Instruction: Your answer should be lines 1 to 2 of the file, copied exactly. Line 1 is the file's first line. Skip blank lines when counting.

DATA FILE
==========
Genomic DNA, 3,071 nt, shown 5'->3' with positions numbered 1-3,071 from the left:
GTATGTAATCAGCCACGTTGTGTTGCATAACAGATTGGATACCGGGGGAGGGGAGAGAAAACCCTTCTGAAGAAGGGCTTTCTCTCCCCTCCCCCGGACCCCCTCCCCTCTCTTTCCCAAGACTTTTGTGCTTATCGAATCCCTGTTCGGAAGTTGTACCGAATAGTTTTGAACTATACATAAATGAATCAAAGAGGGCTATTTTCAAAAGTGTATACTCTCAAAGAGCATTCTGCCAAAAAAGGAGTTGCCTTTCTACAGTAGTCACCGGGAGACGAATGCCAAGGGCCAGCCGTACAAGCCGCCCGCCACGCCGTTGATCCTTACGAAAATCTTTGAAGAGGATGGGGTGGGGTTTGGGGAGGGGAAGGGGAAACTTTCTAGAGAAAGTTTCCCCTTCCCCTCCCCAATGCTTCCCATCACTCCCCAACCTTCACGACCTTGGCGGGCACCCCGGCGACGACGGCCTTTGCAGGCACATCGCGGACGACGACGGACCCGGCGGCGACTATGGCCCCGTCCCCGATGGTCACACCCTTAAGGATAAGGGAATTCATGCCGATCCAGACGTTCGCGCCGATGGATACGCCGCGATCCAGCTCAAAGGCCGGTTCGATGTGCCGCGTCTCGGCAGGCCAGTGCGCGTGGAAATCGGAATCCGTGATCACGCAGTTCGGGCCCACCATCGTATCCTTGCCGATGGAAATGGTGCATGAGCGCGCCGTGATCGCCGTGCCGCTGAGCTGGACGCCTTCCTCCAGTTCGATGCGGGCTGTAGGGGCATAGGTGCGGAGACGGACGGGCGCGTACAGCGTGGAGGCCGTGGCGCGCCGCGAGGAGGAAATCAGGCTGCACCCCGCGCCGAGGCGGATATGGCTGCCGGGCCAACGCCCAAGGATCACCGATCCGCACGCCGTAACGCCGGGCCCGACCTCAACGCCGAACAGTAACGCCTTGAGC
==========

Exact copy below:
Genomic DNA, 3,071 nt, shown 5'->3' with positions numbered 1-3,071 from the left:
GTATGTAATCAGCCACGTTGTGTTGCATAACAGATTGGATACCGGGGGAGGGGAGAGAAAACCCTTCTGAAGAAGGGCTTTCTCTCCCCTCCCCCGGACCCCCTCCCCTCTCTTTCCCAAGACTTTTGTGCTTATCGAATCCCTGTTCGGAAGTTGTACCGAATAGTTTTGAACTATACATAAATGAATCAAAGAGGGCTATTTTCAAAAGTGTATACTCTCAAAGAGCATTCTGCCAAAAAAGGAGTTGCCTTTCTACAGTAGTCACCGGGAGACGAATGCCAAGGGCCAGCCGTACAAGCCGCCCGCCACGCCGTTGATCCTTACGAAAATCTTTGAAGAGGATGGGGTGGGGTTTGGGGAGGGGAAGGGGAAACTTTCTAGAGAAAGTTTCCCCTTCCCCTCCCCAATGCTTCCCATCACTCCCCAACCTTCACGACCTTGGCGGGCACCCCGGCGACGACGGCCTTTGCAGGCACATCGCGGACGACGACGGACCCGGCGGCGACTATGGCCCCGTCCCCGATGGTCACACCCTTAAGGATAAGGGAATTCATGCCGATCCAGACGTTCGCGCCGATGGATACGCCGCGATCCAGCTCAAAGGCCGGTTCGATGTGCCGCGTCTCGGCAGGCCAGTGCGCGTGGAAATCGGAATCCGTGATCACGCAGTTCGGGCCCACCATCGTATCCTTGCCGATGGAAATGGTGCATGAGCGCGCCGTGATCGCCGTGCCGCTGAGCTGGACGCCTTCCTCCAGTTCGATGCGGGCTGTAGGGGCATAGGTGCGGAGACGGACGGGCGCGTACAGCGTGGAGGCCGTGGCGCGCCGCGAGGAGGAAATCAGGCTGCACCCCGCGCCGAGGCGGATATGGCTGCCGGGCCAACGCCCAAGGATCACCGATCCGCACGCCGTAACGCCGGGCCCGACCTCAACGCCGAACAGTAACGCCTTGAGC